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Johann Sebastian Bach: Johann Sebastian Bach (b. Eisenach, 21 March 1685; d. Leipzig, 28 July 1750).
The Bach family in Northern Germany contained musicians from the early 16th century, and no doubt earlier. They remained of purely local fame until Johann Sebastian was born as the youngest child of Johann Ambrosius Bach. His education was irregular, but like virtually every male in his family he studied music and, as the possessor of what was said to be an 'uncommonly fine soprano voice', sang in the church and school choirs. A famous, perhaps apocryphal story, told of Johann Sebastian Bach as a child, describes how he ruined his eyesight for life by his practice of copying out secretly, and by moonlight, volumes of clavier compositions by older German masters. At the age of fifteen, through the influence of the local cantor, Herder, Johann Sebastian gained an appointment as boy soprano at Luneberg. Here he met the distinguished organist, Georg Bohm, at whose instigation he walked thirty miles to Hamburg to hear Bohm's old master, Johann Adam Reinken, play at the Katharinenkirche.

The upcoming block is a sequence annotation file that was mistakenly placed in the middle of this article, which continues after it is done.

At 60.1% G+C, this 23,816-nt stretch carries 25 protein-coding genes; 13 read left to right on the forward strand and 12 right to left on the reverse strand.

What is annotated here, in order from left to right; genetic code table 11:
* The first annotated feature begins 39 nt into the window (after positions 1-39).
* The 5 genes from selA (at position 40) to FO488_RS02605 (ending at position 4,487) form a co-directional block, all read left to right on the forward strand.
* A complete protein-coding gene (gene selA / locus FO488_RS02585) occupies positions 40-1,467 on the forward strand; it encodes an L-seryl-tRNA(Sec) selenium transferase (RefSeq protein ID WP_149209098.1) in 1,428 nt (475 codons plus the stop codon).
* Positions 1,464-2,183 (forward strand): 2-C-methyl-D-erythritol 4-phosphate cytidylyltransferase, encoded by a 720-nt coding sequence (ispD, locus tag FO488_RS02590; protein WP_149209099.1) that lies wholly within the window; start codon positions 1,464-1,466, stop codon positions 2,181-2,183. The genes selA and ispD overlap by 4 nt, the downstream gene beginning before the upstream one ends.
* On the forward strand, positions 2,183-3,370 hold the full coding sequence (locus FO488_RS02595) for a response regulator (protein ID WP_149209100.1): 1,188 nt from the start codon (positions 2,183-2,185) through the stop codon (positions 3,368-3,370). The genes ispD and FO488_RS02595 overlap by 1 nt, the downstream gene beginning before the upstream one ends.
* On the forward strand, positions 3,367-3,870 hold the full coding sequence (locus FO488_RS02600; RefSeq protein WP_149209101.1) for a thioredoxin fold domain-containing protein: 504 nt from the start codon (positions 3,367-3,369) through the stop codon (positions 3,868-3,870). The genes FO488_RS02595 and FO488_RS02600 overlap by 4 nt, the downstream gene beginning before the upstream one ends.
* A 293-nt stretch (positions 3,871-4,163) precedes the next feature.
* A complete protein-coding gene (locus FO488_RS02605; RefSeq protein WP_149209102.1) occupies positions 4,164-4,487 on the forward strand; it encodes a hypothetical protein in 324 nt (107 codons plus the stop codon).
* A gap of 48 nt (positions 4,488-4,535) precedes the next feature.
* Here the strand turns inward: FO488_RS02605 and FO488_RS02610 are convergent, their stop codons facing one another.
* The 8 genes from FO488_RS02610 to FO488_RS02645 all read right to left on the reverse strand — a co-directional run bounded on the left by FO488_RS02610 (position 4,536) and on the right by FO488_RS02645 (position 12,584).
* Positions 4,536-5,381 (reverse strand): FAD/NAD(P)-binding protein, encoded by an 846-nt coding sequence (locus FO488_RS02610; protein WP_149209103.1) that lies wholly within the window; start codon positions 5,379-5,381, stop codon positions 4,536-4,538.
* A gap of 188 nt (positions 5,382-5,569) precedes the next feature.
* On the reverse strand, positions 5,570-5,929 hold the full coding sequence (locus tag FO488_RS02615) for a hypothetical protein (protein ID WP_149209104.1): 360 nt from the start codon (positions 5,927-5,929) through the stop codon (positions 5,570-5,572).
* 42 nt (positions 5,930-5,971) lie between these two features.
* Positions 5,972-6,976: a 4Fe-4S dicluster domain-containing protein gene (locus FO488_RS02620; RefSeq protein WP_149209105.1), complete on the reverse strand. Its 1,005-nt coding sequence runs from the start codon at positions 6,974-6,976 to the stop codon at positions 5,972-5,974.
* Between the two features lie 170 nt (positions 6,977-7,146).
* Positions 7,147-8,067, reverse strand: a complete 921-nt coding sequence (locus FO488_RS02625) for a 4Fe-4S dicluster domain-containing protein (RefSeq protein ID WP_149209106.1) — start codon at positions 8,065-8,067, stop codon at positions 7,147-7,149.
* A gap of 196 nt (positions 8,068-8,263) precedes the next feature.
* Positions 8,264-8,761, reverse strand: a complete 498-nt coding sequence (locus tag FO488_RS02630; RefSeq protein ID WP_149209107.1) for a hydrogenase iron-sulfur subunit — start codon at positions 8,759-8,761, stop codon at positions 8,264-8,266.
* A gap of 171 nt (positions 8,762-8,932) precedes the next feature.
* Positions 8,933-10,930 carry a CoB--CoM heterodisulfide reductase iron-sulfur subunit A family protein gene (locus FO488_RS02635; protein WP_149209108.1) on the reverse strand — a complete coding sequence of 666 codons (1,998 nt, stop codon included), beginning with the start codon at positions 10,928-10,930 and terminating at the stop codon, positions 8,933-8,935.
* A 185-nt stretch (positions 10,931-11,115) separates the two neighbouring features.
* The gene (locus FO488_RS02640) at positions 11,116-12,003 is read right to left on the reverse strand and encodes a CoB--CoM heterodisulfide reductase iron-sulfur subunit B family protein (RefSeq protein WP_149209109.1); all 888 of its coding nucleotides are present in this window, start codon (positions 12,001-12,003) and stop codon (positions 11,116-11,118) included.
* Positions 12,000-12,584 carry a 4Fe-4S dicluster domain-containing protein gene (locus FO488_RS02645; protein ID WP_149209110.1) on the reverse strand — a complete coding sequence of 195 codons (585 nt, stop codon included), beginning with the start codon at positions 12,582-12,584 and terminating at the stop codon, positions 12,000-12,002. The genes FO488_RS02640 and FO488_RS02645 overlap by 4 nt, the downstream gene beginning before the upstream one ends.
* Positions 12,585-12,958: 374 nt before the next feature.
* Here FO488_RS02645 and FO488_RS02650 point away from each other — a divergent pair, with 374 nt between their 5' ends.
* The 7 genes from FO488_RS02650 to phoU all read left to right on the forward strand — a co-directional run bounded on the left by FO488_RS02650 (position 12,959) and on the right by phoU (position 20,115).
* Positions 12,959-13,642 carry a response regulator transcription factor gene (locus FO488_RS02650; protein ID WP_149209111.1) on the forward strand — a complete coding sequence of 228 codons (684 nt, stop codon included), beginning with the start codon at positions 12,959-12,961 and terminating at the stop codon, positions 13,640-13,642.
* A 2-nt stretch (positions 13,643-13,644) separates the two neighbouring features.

It was while he was still in his teens, and at Luneberg, that Johann Sebastian Bach's earliest known compositions, preludes and variations for the organ, were produced. He had also studied the violin, and at the age of eighteen became, briefly, a violinist in the orchestra of Duke Johann Ernst of Weimar. Weeks later, however, he was appointed organist in the Bonifacius-Kirche at Arnstadt. It was here that he began to write his great series of church cantatas for performance at the Sunday services. In October 1705, he obtained a month's leave from Arnstadt, and made a pilgrimage, again on foot, to Buxtehude in Liibeck. Buxtehude, the most famous composer of his time in North Germany, was then an old man, though he was still active in Liibeck as organist. It is not known whether Johann Sebastian Bach took lessons from him, or indeed whether the two men met at all. The twenty-year-old composer may simply have listened to his performances without making himself known. But there is no doubt that Buxtehude's influence upon Johann Sebastian Bach was enormous, especially upon his compositions for the organ. After spending four months away from Arnstadt, Johann Sebastian Bach returned to find himself in trouble because of his prolonged absence, and also because of the strange and unusual style of the compositions he produced for the church. He began to look for employment elsewhere and, in 1707, at the age of twenty-two, went to Muhlhausen as organist. Here he married his cousin, Maria Barbara, and attempted to concentrate upon his duties and upon the composition of music for the church. As a pious Lutheran, Johann Sebastian Bach viewed music less as art than as an adjunct of his religion. In Muhlhausen, he found a great deal of dissension within the Lutheran church, and within a year he had decided to remove himself from it, and to accept an engagement at Weimar where he knew he could pursue his own ideas in composition without opposition or controversy. In 1708, he became court organist at Weimar, and chamber musician to the reigning Duke Wilhelm Ernst. Here he was to remain for the next nine years.